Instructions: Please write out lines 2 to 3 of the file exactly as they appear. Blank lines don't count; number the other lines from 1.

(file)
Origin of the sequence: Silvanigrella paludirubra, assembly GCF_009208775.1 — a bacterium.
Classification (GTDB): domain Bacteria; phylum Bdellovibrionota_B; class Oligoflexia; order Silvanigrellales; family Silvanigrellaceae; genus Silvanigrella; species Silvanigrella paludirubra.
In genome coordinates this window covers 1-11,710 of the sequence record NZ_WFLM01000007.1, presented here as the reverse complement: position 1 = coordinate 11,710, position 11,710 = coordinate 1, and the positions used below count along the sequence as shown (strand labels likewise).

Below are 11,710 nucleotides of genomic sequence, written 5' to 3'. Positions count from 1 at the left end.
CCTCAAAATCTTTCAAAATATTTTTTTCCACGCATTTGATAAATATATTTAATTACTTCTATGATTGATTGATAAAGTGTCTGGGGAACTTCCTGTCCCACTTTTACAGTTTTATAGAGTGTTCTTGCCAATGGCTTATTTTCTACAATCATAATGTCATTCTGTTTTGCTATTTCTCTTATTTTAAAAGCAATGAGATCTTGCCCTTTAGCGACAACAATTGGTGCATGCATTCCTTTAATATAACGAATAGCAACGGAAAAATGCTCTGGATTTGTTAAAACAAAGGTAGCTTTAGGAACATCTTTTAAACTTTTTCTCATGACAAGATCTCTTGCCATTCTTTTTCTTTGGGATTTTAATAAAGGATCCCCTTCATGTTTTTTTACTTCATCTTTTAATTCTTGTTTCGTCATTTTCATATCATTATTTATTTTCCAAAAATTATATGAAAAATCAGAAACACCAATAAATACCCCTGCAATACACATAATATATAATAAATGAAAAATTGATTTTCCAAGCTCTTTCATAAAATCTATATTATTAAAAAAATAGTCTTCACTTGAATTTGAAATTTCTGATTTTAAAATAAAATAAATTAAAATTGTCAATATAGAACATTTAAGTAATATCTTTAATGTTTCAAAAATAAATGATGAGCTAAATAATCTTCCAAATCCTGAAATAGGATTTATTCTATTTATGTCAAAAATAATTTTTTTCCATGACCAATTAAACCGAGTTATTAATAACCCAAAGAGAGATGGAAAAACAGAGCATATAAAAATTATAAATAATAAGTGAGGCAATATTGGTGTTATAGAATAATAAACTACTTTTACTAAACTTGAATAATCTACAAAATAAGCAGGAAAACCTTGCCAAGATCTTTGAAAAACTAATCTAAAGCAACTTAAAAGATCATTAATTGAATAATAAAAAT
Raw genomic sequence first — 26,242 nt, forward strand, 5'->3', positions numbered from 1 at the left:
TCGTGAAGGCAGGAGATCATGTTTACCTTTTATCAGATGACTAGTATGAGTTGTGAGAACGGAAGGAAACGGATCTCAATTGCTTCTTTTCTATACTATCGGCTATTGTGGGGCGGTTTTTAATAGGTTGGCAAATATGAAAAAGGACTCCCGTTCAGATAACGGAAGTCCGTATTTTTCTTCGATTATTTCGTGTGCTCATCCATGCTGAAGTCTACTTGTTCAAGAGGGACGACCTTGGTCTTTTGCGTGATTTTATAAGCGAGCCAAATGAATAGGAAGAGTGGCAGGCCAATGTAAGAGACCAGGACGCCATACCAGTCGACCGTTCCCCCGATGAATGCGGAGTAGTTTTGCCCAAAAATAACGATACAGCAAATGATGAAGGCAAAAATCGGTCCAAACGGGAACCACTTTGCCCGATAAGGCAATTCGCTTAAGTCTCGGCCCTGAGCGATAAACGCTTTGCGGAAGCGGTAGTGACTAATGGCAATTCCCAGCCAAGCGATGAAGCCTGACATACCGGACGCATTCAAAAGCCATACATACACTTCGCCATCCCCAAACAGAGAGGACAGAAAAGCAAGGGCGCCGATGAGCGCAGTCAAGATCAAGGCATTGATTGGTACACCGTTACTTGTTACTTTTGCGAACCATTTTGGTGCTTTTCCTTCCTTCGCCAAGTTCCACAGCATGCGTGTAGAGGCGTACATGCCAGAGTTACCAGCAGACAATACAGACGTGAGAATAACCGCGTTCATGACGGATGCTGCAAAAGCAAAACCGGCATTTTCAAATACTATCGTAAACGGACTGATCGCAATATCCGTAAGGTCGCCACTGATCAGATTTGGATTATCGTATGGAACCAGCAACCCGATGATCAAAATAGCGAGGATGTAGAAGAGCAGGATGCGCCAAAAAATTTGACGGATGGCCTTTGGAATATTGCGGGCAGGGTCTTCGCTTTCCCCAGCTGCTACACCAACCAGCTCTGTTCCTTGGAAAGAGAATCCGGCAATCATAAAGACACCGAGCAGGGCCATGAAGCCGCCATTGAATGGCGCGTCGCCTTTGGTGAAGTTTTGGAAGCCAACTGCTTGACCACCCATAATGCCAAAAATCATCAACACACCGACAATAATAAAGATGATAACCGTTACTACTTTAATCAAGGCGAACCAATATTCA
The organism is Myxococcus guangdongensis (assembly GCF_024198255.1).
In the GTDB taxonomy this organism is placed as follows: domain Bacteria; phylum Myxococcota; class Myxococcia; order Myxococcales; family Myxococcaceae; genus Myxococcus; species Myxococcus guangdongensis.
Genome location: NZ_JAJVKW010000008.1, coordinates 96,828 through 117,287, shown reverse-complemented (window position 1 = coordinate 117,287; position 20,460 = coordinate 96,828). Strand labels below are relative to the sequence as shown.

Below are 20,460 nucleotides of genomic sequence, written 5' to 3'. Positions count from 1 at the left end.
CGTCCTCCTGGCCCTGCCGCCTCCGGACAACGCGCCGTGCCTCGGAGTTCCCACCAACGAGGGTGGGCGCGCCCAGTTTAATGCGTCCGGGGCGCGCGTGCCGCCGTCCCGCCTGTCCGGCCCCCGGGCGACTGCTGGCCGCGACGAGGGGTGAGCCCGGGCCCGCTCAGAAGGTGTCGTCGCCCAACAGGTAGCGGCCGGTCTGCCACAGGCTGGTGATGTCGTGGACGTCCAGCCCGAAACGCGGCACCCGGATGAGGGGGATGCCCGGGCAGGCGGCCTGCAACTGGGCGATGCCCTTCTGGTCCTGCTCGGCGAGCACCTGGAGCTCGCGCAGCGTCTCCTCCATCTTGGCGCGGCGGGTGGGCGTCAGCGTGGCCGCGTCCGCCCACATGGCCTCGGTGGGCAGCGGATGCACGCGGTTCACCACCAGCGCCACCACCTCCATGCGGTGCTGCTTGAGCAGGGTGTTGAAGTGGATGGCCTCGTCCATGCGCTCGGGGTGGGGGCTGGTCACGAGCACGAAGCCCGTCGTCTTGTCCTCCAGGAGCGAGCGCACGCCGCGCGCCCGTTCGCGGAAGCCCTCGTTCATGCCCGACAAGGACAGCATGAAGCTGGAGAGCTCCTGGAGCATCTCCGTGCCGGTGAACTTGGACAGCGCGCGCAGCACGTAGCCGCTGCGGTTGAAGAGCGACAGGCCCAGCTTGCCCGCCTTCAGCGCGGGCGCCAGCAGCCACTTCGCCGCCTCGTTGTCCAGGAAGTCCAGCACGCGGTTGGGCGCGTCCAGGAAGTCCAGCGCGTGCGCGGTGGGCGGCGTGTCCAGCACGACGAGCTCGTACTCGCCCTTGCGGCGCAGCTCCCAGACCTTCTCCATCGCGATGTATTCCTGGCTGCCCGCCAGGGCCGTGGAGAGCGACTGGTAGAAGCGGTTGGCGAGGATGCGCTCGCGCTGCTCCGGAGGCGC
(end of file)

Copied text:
Classification (GTDB): domain Bacteria; phylum Bdellovibrionota_B; class Oligoflexia; order Silvanigrellales; family Silvanigrellaceae; genus Silvanigrella; species Silvanigrella paludirubra.
In genome coordinates this window covers 1-11,710 of the sequence record NZ_WFLM01000007.1, presented here as the reverse complement: position 1 = coordinate 11,710, position 11,710 = coordinate 1, and the positions used below count along the sequence as shown (strand labels likewise).